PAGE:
Hitting the Exoplanet Jackpot

by Paul Gilster on February 22, 2011

If by any chance you missed Lee Billings’ recent work on BoingBoing, let me direct you to Cosmic Commodities: How Much is a New Planet Worth? Lee has been talking to planet hunter Greg Laughlin (UC-Santa Cruz) about the latter’s equation that quantifies the worth of a given planet. It’s an ingenious concept, one that accepts inputs like planetary mass, estimated temperature, type and brightness of the primary star, and generates a value in cash. Why do this? It’s a way to measure the potential of an exoplanet to be interesting. or in Laughlin’s terms, “a way for me to be able to quantify how excited I should be about any particular planet.”

Reasons to Go

You can follow the genial and long-running musings on planetary value on Laughlin’s systemic blog, but read Billings if you’re not already familiar with the equation, because his interview with Laughlin walks you through all the parameters step by step. One of the interesting things about the equation is that the brighter the star appears to you, the more valuable the planet. That makes basic sense because we use photons to study exoplanets, and the equation says it is easier to do this if we have more photons to work with. Here’s Laughlin on the matter:

Think of it this way: If we’re sitting here on Earth, our sun is extraordinarily bright in the sky. The brightness of the Sun thus makes that term enormous if we run this equation for the Earth. If we evaluate this equation for the Earth, we get an answer of about 5 quadrillion dollars. And that’s basically the value of all our infrastructure, accumulated through history.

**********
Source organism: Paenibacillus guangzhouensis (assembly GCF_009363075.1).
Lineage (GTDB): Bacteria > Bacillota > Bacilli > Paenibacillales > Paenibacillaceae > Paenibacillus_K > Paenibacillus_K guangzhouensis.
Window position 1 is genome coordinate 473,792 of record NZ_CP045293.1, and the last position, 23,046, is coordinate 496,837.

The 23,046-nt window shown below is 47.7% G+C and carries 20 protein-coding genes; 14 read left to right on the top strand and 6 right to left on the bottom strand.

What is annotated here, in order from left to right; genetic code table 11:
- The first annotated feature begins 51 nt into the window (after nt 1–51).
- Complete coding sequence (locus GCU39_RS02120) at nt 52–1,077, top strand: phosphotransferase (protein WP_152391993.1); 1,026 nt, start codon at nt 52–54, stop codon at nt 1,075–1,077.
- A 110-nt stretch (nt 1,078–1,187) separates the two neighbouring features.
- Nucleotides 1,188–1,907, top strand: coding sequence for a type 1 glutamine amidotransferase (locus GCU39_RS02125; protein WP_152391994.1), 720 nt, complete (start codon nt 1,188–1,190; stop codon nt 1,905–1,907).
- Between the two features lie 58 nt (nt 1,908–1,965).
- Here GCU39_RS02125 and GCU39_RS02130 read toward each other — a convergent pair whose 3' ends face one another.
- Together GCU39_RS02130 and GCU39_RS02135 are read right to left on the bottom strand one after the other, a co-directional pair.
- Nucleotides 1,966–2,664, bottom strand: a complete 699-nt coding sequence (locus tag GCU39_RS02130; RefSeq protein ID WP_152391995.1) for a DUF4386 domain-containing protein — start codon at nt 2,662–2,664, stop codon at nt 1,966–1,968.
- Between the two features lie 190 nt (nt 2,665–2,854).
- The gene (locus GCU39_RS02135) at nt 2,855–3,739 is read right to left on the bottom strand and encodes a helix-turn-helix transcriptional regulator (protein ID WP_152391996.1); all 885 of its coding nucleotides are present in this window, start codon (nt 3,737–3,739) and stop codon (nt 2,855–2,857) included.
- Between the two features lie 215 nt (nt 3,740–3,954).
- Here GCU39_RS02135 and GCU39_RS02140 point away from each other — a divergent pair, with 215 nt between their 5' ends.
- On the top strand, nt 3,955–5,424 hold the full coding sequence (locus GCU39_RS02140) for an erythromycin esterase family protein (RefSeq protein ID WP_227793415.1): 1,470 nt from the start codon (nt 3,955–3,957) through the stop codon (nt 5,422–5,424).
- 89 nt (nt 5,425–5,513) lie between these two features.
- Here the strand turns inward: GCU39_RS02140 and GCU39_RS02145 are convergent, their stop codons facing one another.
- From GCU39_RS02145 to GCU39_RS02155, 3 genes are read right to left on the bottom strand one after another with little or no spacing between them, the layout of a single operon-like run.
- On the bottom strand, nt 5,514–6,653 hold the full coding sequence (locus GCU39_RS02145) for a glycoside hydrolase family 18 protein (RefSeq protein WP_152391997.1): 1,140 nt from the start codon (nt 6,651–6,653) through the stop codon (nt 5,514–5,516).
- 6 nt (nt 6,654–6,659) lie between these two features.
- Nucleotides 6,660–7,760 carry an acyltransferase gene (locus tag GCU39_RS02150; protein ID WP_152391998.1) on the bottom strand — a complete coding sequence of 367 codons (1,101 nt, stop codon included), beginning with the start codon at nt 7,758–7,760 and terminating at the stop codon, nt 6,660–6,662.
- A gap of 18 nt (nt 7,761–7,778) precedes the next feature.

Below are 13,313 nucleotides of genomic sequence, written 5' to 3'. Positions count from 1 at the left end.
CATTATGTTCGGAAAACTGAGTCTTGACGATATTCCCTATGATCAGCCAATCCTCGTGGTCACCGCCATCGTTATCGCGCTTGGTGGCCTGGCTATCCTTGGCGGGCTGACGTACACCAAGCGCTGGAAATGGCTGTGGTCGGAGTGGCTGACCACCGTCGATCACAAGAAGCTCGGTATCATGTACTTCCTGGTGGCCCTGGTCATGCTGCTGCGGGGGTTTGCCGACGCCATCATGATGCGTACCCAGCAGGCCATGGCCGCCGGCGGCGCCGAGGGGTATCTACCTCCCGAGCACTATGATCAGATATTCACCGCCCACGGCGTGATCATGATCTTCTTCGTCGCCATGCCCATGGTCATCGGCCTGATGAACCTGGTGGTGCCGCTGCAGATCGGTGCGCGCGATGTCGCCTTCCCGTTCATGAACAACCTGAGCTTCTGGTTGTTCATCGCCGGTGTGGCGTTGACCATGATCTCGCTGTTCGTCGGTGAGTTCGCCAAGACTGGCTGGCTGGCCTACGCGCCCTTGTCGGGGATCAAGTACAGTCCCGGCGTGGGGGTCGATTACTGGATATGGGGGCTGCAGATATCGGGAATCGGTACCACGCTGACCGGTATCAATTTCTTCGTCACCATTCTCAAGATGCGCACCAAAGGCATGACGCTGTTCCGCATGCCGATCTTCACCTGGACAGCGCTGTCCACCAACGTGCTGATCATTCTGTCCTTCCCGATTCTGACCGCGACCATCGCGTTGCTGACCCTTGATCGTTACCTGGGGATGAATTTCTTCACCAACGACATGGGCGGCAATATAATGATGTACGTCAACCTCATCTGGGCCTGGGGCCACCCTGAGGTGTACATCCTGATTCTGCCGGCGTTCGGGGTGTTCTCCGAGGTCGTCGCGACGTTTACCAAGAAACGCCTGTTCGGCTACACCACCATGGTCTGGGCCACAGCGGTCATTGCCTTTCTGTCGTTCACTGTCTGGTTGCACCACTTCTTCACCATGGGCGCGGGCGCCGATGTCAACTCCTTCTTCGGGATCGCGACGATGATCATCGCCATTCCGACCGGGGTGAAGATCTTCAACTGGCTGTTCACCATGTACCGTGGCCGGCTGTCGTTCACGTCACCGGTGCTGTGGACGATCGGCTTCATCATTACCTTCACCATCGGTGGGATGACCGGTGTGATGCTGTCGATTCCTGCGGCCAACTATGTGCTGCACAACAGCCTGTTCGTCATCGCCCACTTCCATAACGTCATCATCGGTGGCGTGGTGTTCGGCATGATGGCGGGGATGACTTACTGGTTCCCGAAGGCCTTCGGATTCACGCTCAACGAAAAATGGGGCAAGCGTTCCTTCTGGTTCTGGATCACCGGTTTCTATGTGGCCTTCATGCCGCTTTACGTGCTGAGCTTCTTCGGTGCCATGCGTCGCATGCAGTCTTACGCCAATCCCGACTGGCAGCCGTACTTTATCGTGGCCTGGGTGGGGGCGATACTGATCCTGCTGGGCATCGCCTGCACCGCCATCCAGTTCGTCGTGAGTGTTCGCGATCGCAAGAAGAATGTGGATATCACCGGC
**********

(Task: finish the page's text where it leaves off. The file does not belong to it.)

Being there, in other words, is everything, and we can watch the equation change with proximity:

If, for instance, there is a planet orbiting in the habitable zone of Alpha Centauri B, part of the closest star system in the sky other than our Sun, that planet’s worth about $6 billion using this scale. But then if you voyage there, Alpha Centauri B appears brighter, and brighter, and brighter, until it is your Sun in your sky and you’re on the planet’s surface. So in going there you have this ability to intrinsically increase value. And that’s an exciting thing because it ultimately provides a profit motive for perhaps going out and making a go of it with these planets.

This is saying that something that is several billion dollars on Earth, could be, if you go there, a quadrillion-dollar payoff.

Image: Exoplanet hunter Greg Laughlin. Credit: UC-Santa Cruz.

Costs of an Imaging Mission

You might object that using dollars and cents to put a value on an exoplanet is an arbitrary way to assign value, but there’s a cunning logic here. What drew me to write this was the fact that if you take the $6 billion that Laughlin’s equation pegs for a planet in the habitable zone of Centauri B and look at it in terms of how you might study it, the $6 billion starts to resonate. If we did find out in the next few years that such a planet existed, we would doubtless want to examine it through a space-based direct imaging telescope, and it’s Laughlin’s guess that the public would be willing to spend well more than a million — and certainly far less than a trillion — dollars to mount such a mission.

In other words, $6 billion might not be so far off if you’re thinking of building a cutting-edge space telescope to study an extremely attractive planet in Centauri B’s habitable zone. It was through a recent post on systemic that I learned about the most ‘valuable’ of exoplanet candidates so far, the object called KOI 326.01, to which Laughlin’s equation assigns a value of $223,099.93. KOI means ‘Kepler Object of Interest,’ a reminder that we haven’t yet even confirmed its existence. It’s a candidate, in other words, but an interesting one because it appears to be a bit smaller than Earth and orbiting in the habitable zone of its star.

Generalizing from Kepler

Laughlin’s valuation formula is great fun to play with — Mars, for example, merits a paltry $14,000, for reasons you can explore in the Billings interview. But let’s back out to the bigger picture discussed recently by Kepler head William Borucki at the American Association for the Advancement of Science’s annual meeting in Washington. Based on Kepler results and extending them throughout the galaxy, we come up with close to 50 billion planets as the roughest of estimates, with at least 500 million of them in the habitable zone of their stars.